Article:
Pay attention to what tends to set you off — What were you doing? How were you feeling? Who were you with? All of these can help you focus on trying to avoid, or at least minimize, triggers that have a negative impact on your life.

7. Reframing your negative thoughts

It may sound very simple, and like it couldn’t possibly work. However, the truth is, reframing negative thoughts can do wonders for your self-esteem.
Reframing is actually a very effective technique used in therapy that can help address your self-hatred and negative thoughts. It works by shifting how you think to even a slightly different perspective. Over time, reframing from negative thinking can eventually retrain your brain to react in a new, more positive way.

8. Challenging your negative thoughts

Challenging your own negative thought patterns can change the internal dialogue you’re hearing. Try having a conversation where you ask yourself why? every time you think I hate myself. This can give you the opportunity to challenge those negative thought patterns you’ve created. Telling yourself that’s not true, or asking yourself who told you that? can both be effective.  

9. Talking back to your inner critic

When you start to hear the negative things you tell yourself, sometimes it can help to stand up to that inner critic. First, consider if what you’re thinking is realistic or if you’re experiencing thought distortions that are contributing to your self-hate. Just like standing up to a bully, standing up to your inner critic can be empowering.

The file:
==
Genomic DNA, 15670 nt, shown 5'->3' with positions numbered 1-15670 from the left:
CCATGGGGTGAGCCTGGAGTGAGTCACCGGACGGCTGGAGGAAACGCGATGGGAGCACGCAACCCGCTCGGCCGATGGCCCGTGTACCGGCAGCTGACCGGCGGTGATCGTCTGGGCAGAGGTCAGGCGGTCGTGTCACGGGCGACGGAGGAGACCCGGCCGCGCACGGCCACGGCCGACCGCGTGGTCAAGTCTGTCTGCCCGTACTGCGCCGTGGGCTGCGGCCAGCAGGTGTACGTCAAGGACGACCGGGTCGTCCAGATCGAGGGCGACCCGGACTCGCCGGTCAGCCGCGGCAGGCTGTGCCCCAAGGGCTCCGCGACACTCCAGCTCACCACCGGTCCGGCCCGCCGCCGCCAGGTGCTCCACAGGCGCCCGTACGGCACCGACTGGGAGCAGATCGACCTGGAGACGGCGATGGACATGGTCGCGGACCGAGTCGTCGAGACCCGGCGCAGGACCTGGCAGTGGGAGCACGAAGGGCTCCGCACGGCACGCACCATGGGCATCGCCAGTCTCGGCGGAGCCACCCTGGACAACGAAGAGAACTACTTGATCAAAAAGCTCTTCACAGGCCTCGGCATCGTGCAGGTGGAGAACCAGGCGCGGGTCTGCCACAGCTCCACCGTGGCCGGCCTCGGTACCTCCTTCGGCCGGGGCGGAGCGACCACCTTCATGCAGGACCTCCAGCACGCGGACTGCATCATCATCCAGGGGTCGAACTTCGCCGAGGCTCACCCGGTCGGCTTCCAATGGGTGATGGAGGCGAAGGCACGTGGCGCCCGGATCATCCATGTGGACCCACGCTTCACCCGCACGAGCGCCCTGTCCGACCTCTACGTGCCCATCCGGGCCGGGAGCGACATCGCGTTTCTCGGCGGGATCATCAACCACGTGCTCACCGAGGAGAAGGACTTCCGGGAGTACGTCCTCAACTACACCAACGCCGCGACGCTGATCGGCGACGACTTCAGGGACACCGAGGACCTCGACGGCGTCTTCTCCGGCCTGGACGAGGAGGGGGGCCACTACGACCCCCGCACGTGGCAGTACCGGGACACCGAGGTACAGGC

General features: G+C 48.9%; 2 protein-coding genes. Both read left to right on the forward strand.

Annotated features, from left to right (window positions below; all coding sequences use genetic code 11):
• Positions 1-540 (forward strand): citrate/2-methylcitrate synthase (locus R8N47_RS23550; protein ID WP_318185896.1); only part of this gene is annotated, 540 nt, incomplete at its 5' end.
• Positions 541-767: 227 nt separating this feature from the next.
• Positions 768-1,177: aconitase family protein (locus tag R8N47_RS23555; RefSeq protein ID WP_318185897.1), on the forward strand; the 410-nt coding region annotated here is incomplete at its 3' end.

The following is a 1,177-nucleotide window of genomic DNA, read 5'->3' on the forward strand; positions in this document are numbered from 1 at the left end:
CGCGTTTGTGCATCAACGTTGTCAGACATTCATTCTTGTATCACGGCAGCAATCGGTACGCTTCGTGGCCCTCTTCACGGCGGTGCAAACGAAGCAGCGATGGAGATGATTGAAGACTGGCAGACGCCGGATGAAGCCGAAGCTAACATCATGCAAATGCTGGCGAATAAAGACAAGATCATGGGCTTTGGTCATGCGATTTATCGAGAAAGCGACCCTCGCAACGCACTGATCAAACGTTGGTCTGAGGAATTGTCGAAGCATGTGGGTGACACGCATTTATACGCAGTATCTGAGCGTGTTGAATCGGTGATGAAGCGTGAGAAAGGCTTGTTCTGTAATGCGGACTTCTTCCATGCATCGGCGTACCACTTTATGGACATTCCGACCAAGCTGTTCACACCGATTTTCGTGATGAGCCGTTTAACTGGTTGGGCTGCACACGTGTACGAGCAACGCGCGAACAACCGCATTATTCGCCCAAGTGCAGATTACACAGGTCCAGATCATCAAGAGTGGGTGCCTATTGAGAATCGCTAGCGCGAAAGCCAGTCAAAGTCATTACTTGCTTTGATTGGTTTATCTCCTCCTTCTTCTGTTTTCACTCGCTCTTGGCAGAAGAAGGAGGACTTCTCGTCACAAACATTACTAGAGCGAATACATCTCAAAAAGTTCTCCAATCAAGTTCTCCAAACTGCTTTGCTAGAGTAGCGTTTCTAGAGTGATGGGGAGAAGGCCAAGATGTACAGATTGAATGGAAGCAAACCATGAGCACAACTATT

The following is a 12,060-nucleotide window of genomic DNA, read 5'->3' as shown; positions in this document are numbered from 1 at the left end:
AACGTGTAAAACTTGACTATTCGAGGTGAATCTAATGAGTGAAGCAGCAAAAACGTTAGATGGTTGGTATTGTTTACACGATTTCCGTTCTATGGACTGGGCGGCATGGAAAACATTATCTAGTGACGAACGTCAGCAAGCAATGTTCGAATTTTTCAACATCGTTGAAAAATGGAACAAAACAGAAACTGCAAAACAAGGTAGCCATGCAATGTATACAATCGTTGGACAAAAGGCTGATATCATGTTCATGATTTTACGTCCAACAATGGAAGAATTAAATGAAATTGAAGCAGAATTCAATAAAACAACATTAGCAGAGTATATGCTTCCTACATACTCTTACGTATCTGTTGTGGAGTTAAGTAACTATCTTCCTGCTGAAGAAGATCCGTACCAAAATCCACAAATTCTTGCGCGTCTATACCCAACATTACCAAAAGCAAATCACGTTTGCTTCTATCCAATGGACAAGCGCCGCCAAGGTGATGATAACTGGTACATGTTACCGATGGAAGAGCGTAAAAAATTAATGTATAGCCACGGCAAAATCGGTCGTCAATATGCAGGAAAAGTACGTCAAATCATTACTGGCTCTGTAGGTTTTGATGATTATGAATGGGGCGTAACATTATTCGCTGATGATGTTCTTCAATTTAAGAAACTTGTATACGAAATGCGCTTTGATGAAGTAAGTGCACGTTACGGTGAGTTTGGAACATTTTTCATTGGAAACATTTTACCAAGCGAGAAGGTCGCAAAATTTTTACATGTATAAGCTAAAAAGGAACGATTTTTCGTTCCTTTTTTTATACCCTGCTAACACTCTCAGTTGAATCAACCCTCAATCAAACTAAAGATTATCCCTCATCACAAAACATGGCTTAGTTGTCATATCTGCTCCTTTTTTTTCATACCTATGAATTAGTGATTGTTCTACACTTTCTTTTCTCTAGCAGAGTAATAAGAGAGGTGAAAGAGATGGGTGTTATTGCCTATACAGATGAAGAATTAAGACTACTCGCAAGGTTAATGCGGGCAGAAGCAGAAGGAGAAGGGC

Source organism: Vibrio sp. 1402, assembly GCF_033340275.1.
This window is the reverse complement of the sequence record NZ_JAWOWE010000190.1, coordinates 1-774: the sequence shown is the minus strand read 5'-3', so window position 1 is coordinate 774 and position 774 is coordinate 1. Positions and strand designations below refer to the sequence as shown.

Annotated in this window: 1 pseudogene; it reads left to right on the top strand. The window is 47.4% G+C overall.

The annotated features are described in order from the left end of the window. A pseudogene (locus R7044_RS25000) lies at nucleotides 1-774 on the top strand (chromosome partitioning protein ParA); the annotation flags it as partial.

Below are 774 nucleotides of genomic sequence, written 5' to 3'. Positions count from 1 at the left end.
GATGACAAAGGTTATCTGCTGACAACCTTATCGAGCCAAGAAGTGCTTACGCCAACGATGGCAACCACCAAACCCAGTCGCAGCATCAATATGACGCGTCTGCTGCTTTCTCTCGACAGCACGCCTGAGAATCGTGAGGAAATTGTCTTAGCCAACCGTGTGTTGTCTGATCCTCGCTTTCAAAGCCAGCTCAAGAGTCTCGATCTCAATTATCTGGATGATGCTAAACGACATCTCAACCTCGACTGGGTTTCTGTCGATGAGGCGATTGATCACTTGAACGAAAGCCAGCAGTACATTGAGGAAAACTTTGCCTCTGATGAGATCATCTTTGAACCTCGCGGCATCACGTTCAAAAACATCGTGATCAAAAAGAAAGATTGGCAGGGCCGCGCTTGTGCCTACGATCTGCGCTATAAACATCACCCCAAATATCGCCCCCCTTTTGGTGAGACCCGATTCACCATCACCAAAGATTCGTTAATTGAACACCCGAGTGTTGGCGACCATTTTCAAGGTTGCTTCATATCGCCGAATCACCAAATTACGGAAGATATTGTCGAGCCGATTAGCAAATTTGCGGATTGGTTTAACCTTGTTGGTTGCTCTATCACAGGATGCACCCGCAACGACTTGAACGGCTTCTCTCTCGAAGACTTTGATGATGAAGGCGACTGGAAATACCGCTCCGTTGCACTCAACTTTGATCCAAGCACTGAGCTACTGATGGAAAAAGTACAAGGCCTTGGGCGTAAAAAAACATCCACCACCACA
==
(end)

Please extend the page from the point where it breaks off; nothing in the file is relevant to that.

10. Practicing self-care

Practicing self-care might be easier than you’re thinking. You can focus on taking care of yourself by:

  • Eating healthy
  • Getting enough sleep
  • Working out
  • Paying attention to how much social media and screen time you’re getting each day

These are all ways to engage in self-care and can help improve both your mental and physical health. The end result? You feel better.

11. Surrounding yourself with positive people

Going through the process of understanding your feelings of self-loathing might allow you to see how certain people in your life have contributed to your negative thoughts. This may be an uncomfortable realization, but the silver lining is realizing that you have a choice in the matter. 

You can choose to surround yourself with people who lift you up, value you, and inspire you to be your best self. Having these people in your life — and learning to be that sort of person for others — can combat the negativity so you can lead a full, happy life.

Understanding where self-hatred is coming from is the first step to overcoming it. Practicing self-love, noticing your negative feelings and thoughts, and speaking to a therapist or a friend are just a few more ways to combat thoughts of self-hatred.

Sources:

  1. Turnell, Adrienne I. et al. “The Self-Hate Scale: Development And Validation Of A Brief Measure And Its Relationship To Suicidal Ideation”. Journal Of Affective Disorders, vol 245, no. 15, 2021, pp. 779-787., doi.org/10.1016/j.jad.2018.11.047. Accessed 30 Sept 2021.

Talkspace articles are written by experienced mental health-wellness contributors; they are grounded in scientific research and evidence-based practices. Articles are extensively reviewed by our team of clinical experts (therapists and psychiatrists of various specialties) to ensure content is accurate and on par with current industry standards.

Our goal at Talkspace is to provide the most up-to-date, valuable, and objective information on mental health-related topics in order to help readers make informed decisions.